Yeah, it’s nice. Through lockdown, I have been going on walks and parks are always so busy, so it’s hard to find that space of solace. But I am thankful that parks are there, I think everyone is appreciating them more now.
Do you think you representing others and mental health is your way of engaging with activism? Focusing on people who are not quite visible through art photography?
I don’t know if I would say that I was an activist. I feel that I am advocating for people.
I wanted to ask about social media. You mentioned that you did your call-out on social media and you also share a lot of your work and process there. Is it how you connect with people or how you show your work to people?
Yeah – I am making work right now about nature and mental health that I’m not entirely sure what I’m doing with and that’s okay. The series itself will lead on to other things eventually, but now I’m just trying to be a bit more playful, a bit more experimental and to show my process more. Social media is a way for people to get to know me. I am allowing myself to show a bit more of myself, which is helpful for me but also for people to see where I’m coming from.
I agree, I do like it when it’s not just the perfect pictures, but you see the person behind it.
I think with social media you can just show that one side of you with a professional filter and I do want to show that side of myself, but equally, I also want it to be open. My work is open anyways – talking about my mental health in a way that is quite explicit.
I read and saw some of your photos of grief and losing parents and I lost my father as well and it resonated with me so much. I felt that it was very brave to show it because I’m still not okay to talk about it and it was incredible to see that you were talking and showing your work about it.
Thank you. It is a difficult subject, but I find that work is cathartic to an extent, I need to get it out of my system somehow. Making work is a good way for me to physically explore and process how I feel. I can create some way of closure for myself with it.
Heritage of the Memory is a beautiful title for it. You are focusing on memories, photography, and heritage of a family.
This series is a work in progress, and I’ve been trying to play around with the archive of my family. I like old pictures and that is something I’ve been trying to visualise for the past few years. Heritage is meant to be the family history and memory about the relationship between memories and photography. I think memories are photographic in a way – how you think about them, how you describe them. And then you’ve got a photographic object which is meant to be an object to keep as a memento, but also to prove that you existed, therefore, create a legacy.
My point to think about legacy is why I fit into it now that my parents are not with me anymore. I was part of a nuclear family, still part of it but differently now and I am trying to find a way to talk about it.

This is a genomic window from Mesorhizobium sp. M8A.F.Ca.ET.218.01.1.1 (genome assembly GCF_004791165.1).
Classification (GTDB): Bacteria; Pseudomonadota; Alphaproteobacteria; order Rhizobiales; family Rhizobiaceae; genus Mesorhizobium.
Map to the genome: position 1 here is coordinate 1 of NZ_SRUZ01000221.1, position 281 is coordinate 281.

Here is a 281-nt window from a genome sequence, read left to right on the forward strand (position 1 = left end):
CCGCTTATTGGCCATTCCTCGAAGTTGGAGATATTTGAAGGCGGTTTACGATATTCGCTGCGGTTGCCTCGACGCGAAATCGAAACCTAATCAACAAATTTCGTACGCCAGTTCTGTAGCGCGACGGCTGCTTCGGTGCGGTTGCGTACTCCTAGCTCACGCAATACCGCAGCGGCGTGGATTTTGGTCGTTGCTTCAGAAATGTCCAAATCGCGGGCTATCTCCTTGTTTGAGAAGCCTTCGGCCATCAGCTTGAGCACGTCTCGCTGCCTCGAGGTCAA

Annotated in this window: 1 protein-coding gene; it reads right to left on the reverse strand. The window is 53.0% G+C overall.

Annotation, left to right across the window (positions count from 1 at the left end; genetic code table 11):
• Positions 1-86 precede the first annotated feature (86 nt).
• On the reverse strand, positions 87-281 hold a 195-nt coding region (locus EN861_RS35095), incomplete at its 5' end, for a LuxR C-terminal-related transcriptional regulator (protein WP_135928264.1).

This sounds very anthropological – thinking of memory, heritage and legacy.
Yeah, I think that’s where the History MA comes in; the academic and analytical way of thinking I developed. Anthropology and psychology interest me and I find that they’re transferrable to photographs as well. Think how communities were documented – ideas of eugenics for example. Photography has a dark history in terms of how some people be subjugated through the photographic image and how you’re told that certain things don’t exist – like Black family don’t exist. Ideas enforced how black fathers are absent fathers and black mothers are always single mothers. And family does exist because I’m part of one. It is my way of re-assessing how people are treating the stereotypes.
Can I ask, I know that we tend to study more stereotypes or larger history that does not focus on people and stories much? Do you think that with your projects you’re creating your own stories in a way because you couldn’t learn it through education or through representation? Do you think it’s important that you put yourself in your projects, show your legacy and your truth because it has not been represented right or enough?
Yeah, I think even though I worked and studied in academic institutions I’ve always looked outside institutions for learning. I wouldn’t just go to the university library, but also to the British Library, Stuart Hall Library, go to Black Cultural Archives (BCA) or visit the Library of Congress online. This way of researching and looking is really important and prevalent with a lot of artists of colour. So many times, we’re told that we don’t exist, our histories don’t exist, and we have to go looking for those histories to find them so that we can try and get that agency back about how we’re represented. For me it’s the normal way of working, not to have that expectation – sometimes you’re not going to find the answers. You have to go look beyond to find those answers. That has been my methodology not just for The Heritage of Memory but also for Whispering for Help. I have been going to places like Mind or Mental Health Foundation where I would see the bare bones of an answer, but if I wanted to go deeper, I knew I had to go and find those answers myself. I couldn’t necessarily rely on those institutions because it’s not giving you enough information and you need to go searching for that information yourself.
Can we talk a bit more about your lockdown experience – we talked about it a little bit, but how has it been mentally or how productive were you?
I was very much in survival mode when the pandemic started, it was very difficult, and I wasn’t creative. I was seeing all these people encouraging and showing off various lockdown projects and hobbies and I felt that was too much with all these people dying, you’re locked in your house, you can’t do anything or go anywhere. I understood that it was reflecting on the idea that we’re not allowed to rest, we have to use every moment for doing something otherwise we’re wasting our time. I decided not to do that and slow things down. I wasn’t making anything for months.
I had an Instax camera, and I was just taking photographs on that. It wasn’t about projects; it was just the act of taking a picture. It wasn’t until later in the year when I started to think about making work and actually make some work. The recent pictures of nature are all from during the winter. It just took me a while to get my head around everything and understand what I wanted to do.
I still find it very difficult but going for walks and having my camera has definitely been helpful.
Tell me about those new pictures of collages. Is it a new way that you started to experiment with or is that something you’re trying to learn?
I’ve done collages before, and I always enjoyed the element of the physicality of it. I think collages are really fun, you get to create something new from something that has already existed. Collage is my way of being a bit more tactile with the material (tearing, ripping, drawing, sewing) not being so precious about them. I’ve really enjoyed making them because it gives endless possibilities.